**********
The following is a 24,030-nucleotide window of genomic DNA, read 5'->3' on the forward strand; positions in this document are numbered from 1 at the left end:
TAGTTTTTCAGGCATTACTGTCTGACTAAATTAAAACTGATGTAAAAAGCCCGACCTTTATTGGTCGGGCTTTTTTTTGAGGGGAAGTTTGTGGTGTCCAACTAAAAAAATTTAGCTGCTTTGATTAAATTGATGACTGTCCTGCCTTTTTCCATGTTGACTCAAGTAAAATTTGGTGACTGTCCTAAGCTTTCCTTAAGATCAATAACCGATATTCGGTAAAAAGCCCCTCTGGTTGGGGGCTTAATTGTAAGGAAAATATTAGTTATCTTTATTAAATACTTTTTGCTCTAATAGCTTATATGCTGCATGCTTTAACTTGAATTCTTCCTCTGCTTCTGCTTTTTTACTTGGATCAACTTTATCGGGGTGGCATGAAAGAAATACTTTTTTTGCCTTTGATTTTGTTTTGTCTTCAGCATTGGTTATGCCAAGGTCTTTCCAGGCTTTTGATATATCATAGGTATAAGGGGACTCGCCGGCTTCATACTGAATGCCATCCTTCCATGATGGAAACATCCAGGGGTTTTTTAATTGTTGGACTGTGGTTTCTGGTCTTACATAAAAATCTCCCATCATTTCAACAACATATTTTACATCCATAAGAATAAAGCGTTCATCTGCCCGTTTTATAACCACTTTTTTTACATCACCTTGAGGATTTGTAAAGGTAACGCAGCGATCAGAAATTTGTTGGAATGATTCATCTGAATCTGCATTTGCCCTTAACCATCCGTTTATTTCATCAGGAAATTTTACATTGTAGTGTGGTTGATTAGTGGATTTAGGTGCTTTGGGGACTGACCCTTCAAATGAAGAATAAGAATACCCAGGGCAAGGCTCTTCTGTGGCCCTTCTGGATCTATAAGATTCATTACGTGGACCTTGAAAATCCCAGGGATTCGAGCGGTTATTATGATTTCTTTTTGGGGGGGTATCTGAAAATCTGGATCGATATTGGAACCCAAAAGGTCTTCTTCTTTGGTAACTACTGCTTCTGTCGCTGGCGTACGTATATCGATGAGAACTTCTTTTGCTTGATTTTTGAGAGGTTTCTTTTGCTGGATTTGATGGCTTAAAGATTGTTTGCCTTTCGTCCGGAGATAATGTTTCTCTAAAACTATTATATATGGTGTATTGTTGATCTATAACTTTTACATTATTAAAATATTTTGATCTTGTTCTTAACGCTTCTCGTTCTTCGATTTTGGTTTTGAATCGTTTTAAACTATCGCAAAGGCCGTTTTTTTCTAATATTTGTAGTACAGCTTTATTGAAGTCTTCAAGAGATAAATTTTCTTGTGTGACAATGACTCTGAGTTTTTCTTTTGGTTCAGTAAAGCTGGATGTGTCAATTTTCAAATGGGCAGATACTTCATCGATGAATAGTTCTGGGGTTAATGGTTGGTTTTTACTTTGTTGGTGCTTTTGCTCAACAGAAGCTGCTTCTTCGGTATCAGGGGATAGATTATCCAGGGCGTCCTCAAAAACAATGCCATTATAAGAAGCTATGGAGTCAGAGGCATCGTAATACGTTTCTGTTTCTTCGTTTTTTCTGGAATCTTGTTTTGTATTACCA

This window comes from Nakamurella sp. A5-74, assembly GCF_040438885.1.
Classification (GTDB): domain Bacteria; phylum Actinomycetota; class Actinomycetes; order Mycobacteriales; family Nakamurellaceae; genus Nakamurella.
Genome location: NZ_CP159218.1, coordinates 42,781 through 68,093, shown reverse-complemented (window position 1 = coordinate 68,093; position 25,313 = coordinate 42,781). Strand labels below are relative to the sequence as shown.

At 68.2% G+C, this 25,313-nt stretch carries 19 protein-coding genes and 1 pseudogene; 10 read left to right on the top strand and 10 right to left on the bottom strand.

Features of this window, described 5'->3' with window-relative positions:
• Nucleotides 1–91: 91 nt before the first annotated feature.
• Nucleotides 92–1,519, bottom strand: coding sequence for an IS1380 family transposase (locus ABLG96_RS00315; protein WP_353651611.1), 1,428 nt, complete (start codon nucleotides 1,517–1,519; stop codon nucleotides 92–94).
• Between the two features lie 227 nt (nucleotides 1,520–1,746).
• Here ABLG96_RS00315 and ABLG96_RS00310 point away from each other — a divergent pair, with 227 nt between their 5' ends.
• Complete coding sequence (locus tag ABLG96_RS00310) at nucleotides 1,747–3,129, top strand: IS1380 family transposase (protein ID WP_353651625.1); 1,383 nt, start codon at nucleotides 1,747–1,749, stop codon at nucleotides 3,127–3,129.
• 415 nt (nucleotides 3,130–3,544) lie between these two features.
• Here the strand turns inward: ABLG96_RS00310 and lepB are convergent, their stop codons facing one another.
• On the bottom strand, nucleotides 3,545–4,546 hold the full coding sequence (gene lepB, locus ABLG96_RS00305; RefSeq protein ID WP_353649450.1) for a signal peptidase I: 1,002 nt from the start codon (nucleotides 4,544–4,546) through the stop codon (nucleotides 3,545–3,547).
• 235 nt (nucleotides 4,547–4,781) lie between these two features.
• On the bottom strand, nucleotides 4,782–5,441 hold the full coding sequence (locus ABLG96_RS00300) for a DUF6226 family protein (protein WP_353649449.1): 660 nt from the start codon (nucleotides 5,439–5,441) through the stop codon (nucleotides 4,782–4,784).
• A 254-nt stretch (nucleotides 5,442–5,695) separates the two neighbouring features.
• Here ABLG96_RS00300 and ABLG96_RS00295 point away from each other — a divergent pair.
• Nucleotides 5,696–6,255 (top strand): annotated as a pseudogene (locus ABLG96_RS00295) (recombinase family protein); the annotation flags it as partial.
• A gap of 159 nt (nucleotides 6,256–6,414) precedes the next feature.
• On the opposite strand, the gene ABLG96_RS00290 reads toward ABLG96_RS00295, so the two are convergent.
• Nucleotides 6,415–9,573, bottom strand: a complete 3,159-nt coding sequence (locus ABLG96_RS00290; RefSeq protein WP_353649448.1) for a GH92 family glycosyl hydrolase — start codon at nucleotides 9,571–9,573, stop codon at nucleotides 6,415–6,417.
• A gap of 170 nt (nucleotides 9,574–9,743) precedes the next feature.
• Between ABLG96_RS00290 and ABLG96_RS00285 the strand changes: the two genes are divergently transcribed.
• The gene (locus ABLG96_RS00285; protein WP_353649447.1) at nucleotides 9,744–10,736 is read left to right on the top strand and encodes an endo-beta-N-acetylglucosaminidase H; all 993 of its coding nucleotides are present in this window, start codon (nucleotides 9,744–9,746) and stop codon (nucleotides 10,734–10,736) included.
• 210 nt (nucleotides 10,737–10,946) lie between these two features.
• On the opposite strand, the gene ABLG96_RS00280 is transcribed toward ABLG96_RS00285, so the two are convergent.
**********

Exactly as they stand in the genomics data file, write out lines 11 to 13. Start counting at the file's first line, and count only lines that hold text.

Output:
• Here ABLG96_RS00315 and ABLG96_RS00310 point away from each other — a divergent pair, with 227 nt between their 5' ends.
• Complete coding sequence (locus tag ABLG96_RS00310) at nucleotides 1,747–3,129, top strand: IS1380 family transposase (protein ID WP_353651625.1); 1,383 nt, start codon at nucleotides 1,747–1,749, stop codon at nucleotides 3,127–3,129.
• 415 nt (nucleotides 3,130–3,544) lie between these two features.